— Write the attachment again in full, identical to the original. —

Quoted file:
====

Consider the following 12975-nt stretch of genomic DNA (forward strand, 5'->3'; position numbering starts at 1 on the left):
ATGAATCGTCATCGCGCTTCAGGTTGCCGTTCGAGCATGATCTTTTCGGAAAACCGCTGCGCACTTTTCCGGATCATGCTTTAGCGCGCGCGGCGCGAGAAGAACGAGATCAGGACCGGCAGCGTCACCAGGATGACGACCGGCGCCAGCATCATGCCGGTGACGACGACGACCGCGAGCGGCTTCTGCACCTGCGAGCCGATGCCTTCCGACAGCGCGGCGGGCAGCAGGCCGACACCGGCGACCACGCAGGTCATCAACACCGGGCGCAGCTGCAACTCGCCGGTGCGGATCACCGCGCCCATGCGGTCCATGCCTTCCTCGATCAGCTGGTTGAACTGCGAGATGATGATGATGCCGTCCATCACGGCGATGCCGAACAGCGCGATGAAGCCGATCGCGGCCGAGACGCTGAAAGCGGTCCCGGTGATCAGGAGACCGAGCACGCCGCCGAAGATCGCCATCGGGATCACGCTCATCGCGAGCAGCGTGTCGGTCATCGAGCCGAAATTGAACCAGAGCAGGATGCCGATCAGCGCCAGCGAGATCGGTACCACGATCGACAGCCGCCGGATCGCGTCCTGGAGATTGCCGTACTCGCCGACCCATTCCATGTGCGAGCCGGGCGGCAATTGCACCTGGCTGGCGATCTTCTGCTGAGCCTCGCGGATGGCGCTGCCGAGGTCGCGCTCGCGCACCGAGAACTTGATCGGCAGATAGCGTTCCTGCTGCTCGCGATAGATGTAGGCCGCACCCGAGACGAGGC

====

Consider the following 12975-nt stretch of genomic DNA (forward strand, 5'->3'; position numbering starts at 1 on the left):
ATGAATCGTCATCGCGCTTCAGGTTGCCGTTCGAGCATGATCTTTTCGGAAAACCGCTGCGCACTTTTCCGGATCATGCTTTAGCGCGCGCGGCGCGAGAAGAACGAGATCAGGACCGGCAGCGTCACCAGGATGACGACCGGCGCCAGCATCATGCCGGTGACGACGACGACCGCGAGCGGCTTCTGCACCTGCGAGCCGATGCCTTCCGACAGCGCGGCGGGCAGCAGGCCGACACCGGCGACCACGCAGGTCATCAACACCGGGCGCAGCTGCAACTCGCCGGTGCGGATCACCGCGCCCATGCGGTCCATGCCTTCCTCGATCAGCTGGTTGAACTGCGAGATGATGATGATGCCGTCCATCACGGCGATGCCGAACAGCGCGATGAAGCCGATCGCGGCCGAGACGCTGAAAGCGGTCCCGGTGATCAGGAGACCGAGCACGCCGCCGAAGATCGCCATCGGGATCACGCTCATCGCGAGCAGCGTGTCGGTCATCGAGCCGAAATTGAACCAGAGCAGGATGCCGATCAGCGCCAGCGAGATCGGTACCACGATCGACAGCCGCCGGATCGCGTCCTGGAGATTGCCGTACTCGCCGACCCATTCCATGTGCGAGCCGGGCGGCAATTGCACCTGGCTGGCGATCTTCTGCTGAGCCTCGCGGATGGCGCTGCCGAGGTCGCGCTCGCGCACCGAGAACTTGATCGGCAGATAGCGTTCCTGCTGCTCGCGATAGATGTAGGCCGCACCCGAGACGAGGC